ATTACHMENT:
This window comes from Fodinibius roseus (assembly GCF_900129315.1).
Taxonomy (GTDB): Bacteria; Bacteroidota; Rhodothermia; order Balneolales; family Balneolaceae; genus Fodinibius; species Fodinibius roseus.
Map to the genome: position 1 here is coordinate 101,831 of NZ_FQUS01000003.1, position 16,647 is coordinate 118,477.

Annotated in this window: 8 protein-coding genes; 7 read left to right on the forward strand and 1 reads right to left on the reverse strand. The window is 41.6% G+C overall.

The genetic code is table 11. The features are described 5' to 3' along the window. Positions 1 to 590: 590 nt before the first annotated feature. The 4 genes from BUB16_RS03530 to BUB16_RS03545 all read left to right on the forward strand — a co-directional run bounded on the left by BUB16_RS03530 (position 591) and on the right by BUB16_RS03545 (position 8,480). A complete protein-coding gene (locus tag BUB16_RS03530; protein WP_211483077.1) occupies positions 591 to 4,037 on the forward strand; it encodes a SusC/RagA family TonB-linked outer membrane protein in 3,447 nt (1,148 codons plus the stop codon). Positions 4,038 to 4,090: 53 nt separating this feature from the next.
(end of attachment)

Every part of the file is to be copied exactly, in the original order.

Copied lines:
This window comes from Fodinibius roseus (assembly GCF_900129315.1).
Taxonomy (GTDB): Bacteria; Bacteroidota; Rhodothermia; order Balneolales; family Balneolaceae; genus Fodinibius; species Fodinibius roseus.
Map to the genome: position 1 here is coordinate 101,831 of NZ_FQUS01000003.1, position 16,647 is coordinate 118,477.

Annotated in this window: 8 protein-coding genes; 7 read left to right on the forward strand and 1 reads right to left on the reverse strand. The window is 41.6% G+C overall.

The genetic code is table 11. The features are described 5' to 3' along the window. Positions 1 to 590: 590 nt before the first annotated feature. The 4 genes from BUB16_RS03530 to BUB16_RS03545 all read left to right on the forward strand — a co-directional run bounded on the left by BUB16_RS03530 (position 591) and on the right by BUB16_RS03545 (position 8,480). A complete protein-coding gene (locus tag BUB16_RS03530; protein WP_211483077.1) occupies positions 591 to 4,037 on the forward strand; it encodes a SusC/RagA family TonB-linked outer membrane protein in 3,447 nt (1,148 codons plus the stop codon). Positions 4,038 to 4,090: 53 nt separating this feature from the next.